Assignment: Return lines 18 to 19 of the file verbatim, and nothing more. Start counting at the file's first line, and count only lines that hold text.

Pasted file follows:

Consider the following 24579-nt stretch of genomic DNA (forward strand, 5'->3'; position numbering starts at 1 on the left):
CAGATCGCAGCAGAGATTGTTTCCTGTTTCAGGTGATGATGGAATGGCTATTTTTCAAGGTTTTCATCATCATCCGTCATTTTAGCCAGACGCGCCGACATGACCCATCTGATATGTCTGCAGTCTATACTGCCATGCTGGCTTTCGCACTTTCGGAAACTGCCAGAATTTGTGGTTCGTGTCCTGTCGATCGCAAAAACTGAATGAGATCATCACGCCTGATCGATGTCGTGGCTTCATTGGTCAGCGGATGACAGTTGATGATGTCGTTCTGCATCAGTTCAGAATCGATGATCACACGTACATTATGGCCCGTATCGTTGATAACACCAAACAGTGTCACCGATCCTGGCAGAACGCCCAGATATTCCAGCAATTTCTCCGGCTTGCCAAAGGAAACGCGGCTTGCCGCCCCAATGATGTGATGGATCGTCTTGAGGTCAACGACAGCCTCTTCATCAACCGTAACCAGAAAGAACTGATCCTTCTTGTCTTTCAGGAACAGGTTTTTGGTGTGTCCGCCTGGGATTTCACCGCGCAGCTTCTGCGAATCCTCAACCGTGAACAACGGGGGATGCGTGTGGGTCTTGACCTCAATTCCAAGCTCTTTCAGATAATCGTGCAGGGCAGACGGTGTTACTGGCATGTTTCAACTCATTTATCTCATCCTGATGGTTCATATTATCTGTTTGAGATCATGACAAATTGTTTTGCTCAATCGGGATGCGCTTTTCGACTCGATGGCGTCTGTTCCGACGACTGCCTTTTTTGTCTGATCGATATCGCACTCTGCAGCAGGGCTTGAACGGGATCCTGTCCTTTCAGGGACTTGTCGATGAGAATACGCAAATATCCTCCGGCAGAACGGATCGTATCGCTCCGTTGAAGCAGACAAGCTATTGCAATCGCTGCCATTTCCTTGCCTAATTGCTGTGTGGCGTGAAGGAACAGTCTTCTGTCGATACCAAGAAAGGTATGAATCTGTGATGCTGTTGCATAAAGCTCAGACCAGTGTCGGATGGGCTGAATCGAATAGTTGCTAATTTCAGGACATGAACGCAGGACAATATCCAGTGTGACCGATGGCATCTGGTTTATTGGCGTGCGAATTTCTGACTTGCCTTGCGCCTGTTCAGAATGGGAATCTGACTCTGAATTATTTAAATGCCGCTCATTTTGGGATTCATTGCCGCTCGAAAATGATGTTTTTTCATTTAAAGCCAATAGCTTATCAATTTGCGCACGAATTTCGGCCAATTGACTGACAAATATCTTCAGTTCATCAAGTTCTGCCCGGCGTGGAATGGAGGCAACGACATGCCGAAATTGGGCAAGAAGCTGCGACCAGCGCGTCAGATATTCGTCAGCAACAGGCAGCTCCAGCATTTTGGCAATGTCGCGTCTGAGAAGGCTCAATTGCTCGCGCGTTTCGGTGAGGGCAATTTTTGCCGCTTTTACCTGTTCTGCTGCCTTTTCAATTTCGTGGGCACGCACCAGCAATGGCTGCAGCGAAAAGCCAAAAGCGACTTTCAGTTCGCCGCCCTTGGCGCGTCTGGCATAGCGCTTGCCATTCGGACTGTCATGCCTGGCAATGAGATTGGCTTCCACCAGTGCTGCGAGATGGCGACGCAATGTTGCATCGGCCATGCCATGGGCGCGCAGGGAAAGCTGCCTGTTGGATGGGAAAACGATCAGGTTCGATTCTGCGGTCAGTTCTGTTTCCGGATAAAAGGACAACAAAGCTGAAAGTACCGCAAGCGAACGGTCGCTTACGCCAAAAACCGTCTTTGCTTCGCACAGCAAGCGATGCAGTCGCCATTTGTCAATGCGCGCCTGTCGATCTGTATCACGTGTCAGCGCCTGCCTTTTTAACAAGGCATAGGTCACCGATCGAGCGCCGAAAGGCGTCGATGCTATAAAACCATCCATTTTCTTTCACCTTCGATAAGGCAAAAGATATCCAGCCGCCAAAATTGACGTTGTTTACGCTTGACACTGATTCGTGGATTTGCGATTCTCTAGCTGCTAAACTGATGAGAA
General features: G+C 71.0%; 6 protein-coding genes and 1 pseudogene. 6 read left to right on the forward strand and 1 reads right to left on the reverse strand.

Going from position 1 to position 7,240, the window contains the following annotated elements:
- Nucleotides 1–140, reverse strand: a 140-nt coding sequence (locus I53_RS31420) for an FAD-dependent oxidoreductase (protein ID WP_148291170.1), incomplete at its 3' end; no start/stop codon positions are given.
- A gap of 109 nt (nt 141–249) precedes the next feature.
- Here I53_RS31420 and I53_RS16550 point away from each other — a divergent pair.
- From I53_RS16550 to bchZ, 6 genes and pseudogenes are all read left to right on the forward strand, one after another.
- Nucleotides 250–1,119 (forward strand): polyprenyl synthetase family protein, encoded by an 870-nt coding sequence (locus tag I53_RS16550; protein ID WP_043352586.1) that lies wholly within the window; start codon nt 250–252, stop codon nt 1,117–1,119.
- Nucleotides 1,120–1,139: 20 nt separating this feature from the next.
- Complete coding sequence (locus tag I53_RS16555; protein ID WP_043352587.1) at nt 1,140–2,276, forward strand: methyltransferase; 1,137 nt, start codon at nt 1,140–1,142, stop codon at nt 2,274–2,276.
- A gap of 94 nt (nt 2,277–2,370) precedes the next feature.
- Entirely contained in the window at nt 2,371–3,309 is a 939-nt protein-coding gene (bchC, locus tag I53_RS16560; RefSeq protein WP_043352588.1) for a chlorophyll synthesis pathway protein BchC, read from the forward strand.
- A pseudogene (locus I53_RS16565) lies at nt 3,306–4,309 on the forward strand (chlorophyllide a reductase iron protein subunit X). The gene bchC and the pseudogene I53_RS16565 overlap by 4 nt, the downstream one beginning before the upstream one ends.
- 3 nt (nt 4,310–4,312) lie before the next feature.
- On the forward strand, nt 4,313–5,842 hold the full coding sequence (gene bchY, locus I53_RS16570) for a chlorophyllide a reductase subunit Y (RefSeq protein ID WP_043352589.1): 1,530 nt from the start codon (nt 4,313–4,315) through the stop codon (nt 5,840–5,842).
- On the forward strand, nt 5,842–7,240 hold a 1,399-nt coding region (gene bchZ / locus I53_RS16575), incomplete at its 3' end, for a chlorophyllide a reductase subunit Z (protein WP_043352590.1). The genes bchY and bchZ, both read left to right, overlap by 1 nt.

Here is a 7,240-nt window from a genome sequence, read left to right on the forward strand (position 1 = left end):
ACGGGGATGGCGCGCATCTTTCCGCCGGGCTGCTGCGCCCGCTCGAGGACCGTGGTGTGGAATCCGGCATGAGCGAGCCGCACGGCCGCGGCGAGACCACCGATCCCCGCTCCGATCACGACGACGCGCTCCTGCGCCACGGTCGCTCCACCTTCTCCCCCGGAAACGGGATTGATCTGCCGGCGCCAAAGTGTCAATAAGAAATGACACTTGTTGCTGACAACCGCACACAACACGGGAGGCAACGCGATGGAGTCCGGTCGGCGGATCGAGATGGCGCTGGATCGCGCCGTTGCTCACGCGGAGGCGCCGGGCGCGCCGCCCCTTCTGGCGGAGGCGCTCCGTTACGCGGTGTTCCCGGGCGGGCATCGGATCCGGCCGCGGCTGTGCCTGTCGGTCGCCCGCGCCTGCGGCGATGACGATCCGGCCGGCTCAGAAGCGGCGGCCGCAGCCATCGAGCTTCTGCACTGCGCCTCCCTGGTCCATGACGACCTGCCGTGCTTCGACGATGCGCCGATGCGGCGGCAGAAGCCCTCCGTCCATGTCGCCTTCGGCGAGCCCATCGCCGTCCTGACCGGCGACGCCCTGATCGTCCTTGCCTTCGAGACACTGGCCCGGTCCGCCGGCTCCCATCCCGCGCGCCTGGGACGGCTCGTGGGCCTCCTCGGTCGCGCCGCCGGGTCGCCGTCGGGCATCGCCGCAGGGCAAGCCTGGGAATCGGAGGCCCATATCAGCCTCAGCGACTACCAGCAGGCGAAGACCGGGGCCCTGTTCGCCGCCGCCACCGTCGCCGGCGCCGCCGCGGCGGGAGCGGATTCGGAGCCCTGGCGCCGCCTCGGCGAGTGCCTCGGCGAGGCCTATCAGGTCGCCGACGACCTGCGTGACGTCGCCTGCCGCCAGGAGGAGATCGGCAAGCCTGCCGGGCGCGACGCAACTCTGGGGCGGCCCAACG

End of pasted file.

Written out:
Here is a 7,240-nt window from a genome sequence, read left to right on the forward strand (position 1 = left end):
ACGGGGATGGCGCGCATCTTTCCGCCGGGCTGCTGCGCCCGCTCGAGGACCGTGGTGTGGAATCCGGCATGAGCGAGCCGCACGGCCGCGGCGAGACCACCGATCCCCGCTCCGATCACGACGACGCGCTCCTGCGCCACGGTCGCTCCACCTTCTCCCCCGGAAACGGGATTGATCTGCCGGCGCCAAAGTGTCAATAAGAAATGACACTTGTTGCTGACAACCGCACACAACACGGGAGGCAACGCGATGGAGTCCGGTCGGCGGATCGAGATGGCGCTGGATCGCGCCGTTGCTCACGCGGAGGCGCCGGGCGCGCCGCCCCTTCTGGCGGAGGCGCTCCGTTACGCGGTGTTCCCGGGCGGGCATCGGATCCGGCCGCGGCTGTGCCTGTCGGTCGCCCGCGCCTGCGGCGATGACGATCCGGCCGGCTCAGAAGCGGCGGCCGCAGCCATCGAGCTTCTGCACTGCGCCTCCCTGGTCCATGACGACCTGCCGTGCTTCGACGATGCGCCGATGCGGCGGCAGAAGCCCTCCGTCCATGTCGCCTTCGGCGAGCCCATCGCCGTCCTGACCGGCGACGCCCTGATCGTCCTTGCCTTCGAGACACTGGCCCGGTCCGCCGGCTCCCATCCCGCGCGCCTGGGACGGCTCGTGGGCCTCCTCGGTCGCGCCGCCGGGTCGCCGTCGGGCATCGCCGCAGGGCAAGCCTGGGAATCGGAGGCCCATATCAGCCTCAGCGACTACCAGCAGGCGAAGACCGGGGCCCTGTTCGCCGCCGCCACCGTCGCCGGCGCCGCCGCGGCGGGAGCGGATTCGGAGCCCTGGCGCCGCCTCGGCGAGTGCCTCGGCGAGGCCTATCAGGTCGCCGACGACCTGCGTGACGTCGCCTGCCGCCAGGAGGAGATCGGCAAGCCTGCCGGGCGCGACGCAACTCTGGGGCGGCCCAACG